What else should they get out of the conversation? Perhaps that it is worth their while to keep their website updated on a regular basis… That they could hire someone to do this and that overall, like running a car, regular maintenance can save a huge cost in the long-run... Could this be another opportunity for you?
Updating a WordPress site safely
Okay, let’s assume that after having the conversation, the client still wants you to go ahead and update the old site. They’re aware of the risks and they know that this might still cost them a lot of money.
The next question should be how you’re going to update the website as safely as possible, ensuring you don’t lose data or completely “break” the site. Here are a few steps:
- Back-up the website first. This is always a good safety step whenever you’re doing any sort of major work anyway. (Check out our chat with Akshat Choudhery of BlogVault about this here).
- Set up a staging environment. This is essential for allowing you to test any updates to themes and plugins in an environment that is not live. This means the old site can continue to operate as usual while updates are made.
- Run over the website to get a general sense of how it is working. Note any key pages on the site (those that get the most traffic) as these are the most important to keep running smoothly.
- Check all plugins/themes and note any that are not receiving updates. This can indicate that they’re no longer supported and that it may be better to seek a new solution.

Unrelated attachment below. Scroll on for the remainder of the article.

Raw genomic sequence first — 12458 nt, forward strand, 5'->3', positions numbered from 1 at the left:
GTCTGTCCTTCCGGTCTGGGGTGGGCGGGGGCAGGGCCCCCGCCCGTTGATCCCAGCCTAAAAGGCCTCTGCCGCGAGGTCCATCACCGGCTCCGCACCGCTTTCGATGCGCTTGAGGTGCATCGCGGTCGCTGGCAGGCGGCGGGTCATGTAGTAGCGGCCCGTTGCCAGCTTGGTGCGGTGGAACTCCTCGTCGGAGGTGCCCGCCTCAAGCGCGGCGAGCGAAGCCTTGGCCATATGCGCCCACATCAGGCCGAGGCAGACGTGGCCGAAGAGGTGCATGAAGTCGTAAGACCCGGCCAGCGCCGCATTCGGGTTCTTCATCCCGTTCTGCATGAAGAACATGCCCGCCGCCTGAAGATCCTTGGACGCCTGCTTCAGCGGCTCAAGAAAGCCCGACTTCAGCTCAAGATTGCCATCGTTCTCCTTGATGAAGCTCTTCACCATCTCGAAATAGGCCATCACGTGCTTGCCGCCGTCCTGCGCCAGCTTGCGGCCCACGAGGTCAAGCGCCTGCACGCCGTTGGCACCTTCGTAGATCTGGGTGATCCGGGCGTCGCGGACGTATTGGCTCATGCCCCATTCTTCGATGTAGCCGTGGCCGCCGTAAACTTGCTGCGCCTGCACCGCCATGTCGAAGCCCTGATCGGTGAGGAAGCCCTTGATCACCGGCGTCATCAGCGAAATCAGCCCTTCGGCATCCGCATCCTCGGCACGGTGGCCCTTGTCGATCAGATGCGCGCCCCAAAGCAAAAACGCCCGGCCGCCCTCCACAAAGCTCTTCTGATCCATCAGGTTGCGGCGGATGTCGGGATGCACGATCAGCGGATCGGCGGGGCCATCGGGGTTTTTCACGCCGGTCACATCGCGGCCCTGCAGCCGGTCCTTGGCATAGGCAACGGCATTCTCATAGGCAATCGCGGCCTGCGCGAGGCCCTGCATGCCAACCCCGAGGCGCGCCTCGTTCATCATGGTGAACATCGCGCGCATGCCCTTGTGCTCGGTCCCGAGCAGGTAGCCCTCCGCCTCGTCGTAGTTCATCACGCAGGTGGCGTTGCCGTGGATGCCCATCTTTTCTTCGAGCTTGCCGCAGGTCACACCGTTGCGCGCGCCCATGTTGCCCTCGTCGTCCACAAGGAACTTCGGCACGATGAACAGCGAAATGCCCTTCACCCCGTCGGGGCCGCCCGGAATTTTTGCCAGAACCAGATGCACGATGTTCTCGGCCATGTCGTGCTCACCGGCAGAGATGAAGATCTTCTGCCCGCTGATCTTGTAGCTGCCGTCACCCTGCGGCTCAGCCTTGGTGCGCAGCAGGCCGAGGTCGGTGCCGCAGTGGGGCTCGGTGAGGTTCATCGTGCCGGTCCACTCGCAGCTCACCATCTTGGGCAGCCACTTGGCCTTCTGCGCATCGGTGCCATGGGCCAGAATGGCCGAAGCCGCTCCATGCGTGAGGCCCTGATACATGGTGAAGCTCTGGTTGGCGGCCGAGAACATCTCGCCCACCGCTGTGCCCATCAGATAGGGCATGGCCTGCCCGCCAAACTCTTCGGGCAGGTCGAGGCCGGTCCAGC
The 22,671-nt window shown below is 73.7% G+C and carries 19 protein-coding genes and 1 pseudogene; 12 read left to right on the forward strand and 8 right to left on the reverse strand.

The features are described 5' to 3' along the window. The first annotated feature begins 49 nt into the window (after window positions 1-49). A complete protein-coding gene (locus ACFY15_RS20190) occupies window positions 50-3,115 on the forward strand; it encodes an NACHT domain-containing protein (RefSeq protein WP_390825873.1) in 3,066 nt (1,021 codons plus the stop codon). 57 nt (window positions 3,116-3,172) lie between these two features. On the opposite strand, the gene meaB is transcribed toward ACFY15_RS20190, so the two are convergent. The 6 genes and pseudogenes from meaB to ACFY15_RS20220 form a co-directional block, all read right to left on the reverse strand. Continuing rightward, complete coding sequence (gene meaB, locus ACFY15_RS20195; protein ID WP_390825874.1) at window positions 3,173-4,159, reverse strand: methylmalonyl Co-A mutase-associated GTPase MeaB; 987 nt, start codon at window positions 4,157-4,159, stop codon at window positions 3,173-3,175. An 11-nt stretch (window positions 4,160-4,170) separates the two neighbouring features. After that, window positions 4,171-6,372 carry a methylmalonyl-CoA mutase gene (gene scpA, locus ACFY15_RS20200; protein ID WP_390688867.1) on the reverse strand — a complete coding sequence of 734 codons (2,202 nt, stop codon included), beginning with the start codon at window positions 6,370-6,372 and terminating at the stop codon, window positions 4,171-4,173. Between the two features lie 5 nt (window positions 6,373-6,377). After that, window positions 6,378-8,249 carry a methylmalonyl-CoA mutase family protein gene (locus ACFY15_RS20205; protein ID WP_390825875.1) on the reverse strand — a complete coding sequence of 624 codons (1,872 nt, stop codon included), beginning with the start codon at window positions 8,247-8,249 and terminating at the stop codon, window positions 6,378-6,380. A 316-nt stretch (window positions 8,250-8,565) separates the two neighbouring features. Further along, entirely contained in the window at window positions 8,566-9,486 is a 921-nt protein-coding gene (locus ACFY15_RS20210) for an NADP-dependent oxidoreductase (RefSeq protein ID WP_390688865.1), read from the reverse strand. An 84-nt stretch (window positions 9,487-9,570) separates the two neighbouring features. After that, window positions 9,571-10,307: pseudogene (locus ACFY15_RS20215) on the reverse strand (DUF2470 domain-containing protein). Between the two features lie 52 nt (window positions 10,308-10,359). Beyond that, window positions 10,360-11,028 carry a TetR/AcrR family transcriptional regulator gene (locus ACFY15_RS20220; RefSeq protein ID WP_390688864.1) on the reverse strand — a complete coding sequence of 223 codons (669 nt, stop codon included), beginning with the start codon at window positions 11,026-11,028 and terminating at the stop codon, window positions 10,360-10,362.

- Run updates one at a time in the staging environment. This way you can see what is broken more easily if there are any issues. (Of course, depending on how many plugins the client is running, this might take a long time!). You’re also less likely to get timeout issues doing it this way.
- Pay careful attention to critical functions, such as the ability to check out and make payments. There are plugins that can help with this, for example, Robot Ninja for WooCommerce sites.
- Use Audit Log to track site activity and help you to figure out where something may have gone wrong. Sometimes issues will show up days later rather than immediately, and it’s helpful to see what has changed!
- Update the live site with any changes once you’re happy with the staging site. You might choose to use migration tools that help you to push the changes from staging to live (recommended for big updates), or you might just replicate the updates you made manually.
- Test the live site. You have to be sure that everything is definitely working as it should be, even if the staging site seemed perfect.
Now, talk to them about that maintenance plan!
You’ve got the client’s website up and running and they’re pleased with how it looks. Maybe it took more time and money than anticipated, or maybe they got lucky and the updates didn’t cause any major issues.
For the person who just spent more than they first thought, maintenance is saving them a future major hassle and expense. For that person who got lucky, well, they may not be so lucky next time!
What’s that? You don’t have a maintenance plan yet? Then it’s time to catch up on the details of why you should be offering one and how to go about it. Take a look at Troy’s article and the accompanying webinar on maintenance plans here.